An arrow points to the super-compact galaxy M60-UCD1, the densest galaxy yet seen, in this composite view of images from NASA's Hubble Space Telescope and Chandra X-ray Observatory. At center is the galaxy M60 and its surrounding regions Chandra X-ray Observatory views are pink, while Hubble Space Telescope data appears in red, green and blue.
Credit: NASA, ESA, CXC, and J. Strader (Michigan State University)
Astronomers using NASA's flagship space telescopes have spotted what appears to be densest nearby galaxy ever seen, with stars packed so tightly that they are likely 25 times closer to each other than the stars in our own Milky Way galaxy.
The super-crowded galaxy is called M60-UCD1 and is located about 54 million light-years away from Earth and the sun. It weighs a whopping 200 million times more than the sun, packing half of this mass within 80 light-years of its center, scientists said. Such crowded conditions make M60-UCD1 a type of ultra-compact dwarf galaxy.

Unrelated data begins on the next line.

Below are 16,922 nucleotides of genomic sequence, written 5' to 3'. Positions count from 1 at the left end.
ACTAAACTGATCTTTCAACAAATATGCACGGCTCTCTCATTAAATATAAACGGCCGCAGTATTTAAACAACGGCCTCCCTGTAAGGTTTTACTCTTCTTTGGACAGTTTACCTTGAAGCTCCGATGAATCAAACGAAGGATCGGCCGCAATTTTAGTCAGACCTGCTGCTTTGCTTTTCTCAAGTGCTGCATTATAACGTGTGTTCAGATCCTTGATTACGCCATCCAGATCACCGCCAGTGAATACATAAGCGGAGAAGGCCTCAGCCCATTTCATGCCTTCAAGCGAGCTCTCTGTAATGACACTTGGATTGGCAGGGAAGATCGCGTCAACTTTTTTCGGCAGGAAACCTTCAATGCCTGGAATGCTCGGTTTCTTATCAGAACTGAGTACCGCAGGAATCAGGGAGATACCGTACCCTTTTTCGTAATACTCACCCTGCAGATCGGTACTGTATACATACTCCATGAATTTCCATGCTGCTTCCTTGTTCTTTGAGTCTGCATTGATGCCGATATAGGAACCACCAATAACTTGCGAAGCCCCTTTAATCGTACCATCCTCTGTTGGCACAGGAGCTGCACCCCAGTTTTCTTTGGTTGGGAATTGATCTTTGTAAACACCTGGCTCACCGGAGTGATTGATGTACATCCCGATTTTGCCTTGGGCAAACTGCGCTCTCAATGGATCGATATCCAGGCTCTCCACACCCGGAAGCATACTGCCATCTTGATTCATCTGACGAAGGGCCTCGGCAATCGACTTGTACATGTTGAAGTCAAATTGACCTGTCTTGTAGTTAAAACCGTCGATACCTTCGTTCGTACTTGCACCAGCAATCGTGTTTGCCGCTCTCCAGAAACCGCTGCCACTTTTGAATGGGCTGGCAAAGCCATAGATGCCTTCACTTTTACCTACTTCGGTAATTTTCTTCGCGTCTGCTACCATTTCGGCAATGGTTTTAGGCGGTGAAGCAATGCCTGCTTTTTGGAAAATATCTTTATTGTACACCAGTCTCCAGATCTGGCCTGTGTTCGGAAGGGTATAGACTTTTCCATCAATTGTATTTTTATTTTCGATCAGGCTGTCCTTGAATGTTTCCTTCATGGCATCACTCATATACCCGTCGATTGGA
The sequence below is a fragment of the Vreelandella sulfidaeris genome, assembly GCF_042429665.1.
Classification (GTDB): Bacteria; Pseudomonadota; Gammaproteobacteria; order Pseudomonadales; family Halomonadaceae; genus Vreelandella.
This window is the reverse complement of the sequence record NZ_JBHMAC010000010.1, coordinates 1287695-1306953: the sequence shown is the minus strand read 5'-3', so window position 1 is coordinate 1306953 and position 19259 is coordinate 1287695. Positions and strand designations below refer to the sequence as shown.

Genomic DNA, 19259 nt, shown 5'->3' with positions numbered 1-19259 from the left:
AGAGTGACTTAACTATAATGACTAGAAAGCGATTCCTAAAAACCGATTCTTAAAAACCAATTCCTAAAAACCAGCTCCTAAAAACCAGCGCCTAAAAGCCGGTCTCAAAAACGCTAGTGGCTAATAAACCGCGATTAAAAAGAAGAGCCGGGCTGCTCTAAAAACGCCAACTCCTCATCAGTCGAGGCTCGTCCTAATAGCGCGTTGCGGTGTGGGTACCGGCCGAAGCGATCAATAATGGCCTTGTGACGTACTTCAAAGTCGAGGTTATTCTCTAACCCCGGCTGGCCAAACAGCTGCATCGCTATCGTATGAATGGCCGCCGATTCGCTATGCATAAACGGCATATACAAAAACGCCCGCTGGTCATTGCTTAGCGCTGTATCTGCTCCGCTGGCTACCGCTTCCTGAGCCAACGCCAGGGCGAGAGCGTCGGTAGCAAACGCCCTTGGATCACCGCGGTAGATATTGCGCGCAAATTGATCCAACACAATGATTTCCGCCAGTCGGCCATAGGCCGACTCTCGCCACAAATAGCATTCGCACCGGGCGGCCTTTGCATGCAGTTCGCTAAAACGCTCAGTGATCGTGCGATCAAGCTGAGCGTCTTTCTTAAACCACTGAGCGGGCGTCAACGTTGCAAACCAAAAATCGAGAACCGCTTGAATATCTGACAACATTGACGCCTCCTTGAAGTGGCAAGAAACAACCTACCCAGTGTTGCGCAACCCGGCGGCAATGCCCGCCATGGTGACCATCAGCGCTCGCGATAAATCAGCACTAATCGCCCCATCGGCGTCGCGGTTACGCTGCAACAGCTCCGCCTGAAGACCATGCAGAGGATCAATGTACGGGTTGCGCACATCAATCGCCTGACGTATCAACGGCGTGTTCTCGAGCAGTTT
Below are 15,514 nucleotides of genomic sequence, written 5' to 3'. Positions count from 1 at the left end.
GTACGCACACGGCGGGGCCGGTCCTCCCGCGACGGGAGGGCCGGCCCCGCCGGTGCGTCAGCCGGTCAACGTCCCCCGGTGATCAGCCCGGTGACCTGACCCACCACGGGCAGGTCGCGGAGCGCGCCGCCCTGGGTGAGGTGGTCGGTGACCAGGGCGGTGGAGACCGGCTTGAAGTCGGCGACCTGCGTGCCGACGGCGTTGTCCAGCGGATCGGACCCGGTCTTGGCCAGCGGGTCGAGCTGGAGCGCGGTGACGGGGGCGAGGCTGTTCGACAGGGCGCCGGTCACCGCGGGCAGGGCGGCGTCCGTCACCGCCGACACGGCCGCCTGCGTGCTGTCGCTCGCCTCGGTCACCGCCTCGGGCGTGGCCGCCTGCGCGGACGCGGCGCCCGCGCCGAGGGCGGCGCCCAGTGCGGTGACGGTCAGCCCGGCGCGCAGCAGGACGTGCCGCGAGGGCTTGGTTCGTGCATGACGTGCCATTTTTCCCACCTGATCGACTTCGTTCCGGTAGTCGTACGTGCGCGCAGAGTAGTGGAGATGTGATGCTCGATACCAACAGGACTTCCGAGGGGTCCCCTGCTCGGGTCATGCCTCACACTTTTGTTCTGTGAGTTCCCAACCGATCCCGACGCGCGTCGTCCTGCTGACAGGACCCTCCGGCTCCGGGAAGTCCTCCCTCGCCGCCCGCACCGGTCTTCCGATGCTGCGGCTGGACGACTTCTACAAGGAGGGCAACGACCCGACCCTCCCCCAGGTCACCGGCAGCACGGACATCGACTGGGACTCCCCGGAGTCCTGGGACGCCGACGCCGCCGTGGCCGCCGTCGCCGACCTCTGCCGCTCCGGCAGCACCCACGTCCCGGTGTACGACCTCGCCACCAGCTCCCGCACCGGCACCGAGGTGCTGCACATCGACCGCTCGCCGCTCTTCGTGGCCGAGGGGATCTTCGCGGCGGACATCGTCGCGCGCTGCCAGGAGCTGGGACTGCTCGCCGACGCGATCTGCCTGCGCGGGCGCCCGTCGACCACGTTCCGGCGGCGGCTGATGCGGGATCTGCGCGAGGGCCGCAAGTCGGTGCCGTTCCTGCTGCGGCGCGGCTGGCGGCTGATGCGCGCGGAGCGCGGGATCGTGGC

Scientists discovered the galaxy using NASA's Hubble Space Telescope, making follow-up observations using the space agency's Chandra X-ray Observatory and ground-based optical telescopes, such as the Keck Observatory in Hawaii.
Inside the galaxy's heart is a bright source of X-rays that came to light in images from the Chandra X-Ray Observatory. The X-rays may be coming from a giant black hole that's about 10 million times the mass of the sun, astronomers say. And if the X-rays are indeed coming from such a massive black hole, it would mean M60-UCD1 is likely left over from a galaxy that was 50 to 200 times larger.
"Large black holes are not found in star clusters, so if the X-ray source is in fact due to a massive black hole, it was likely produced by collisions between the galaxy and one or more nearby galaxies," a NASA statement read. "The mass of the galaxy and the sun-like abundances of elements also favor the idea that the galaxy is the remnant of a much larger galaxy."
M60-UCD1's growth would have been stunted for billions of years after the collision, astronomers added. In fact, they estimate the dense galaxy has been around for more than 10 billion years.
The research is detailed in the Sept. 20 edition of Astrophysical Journal Letters.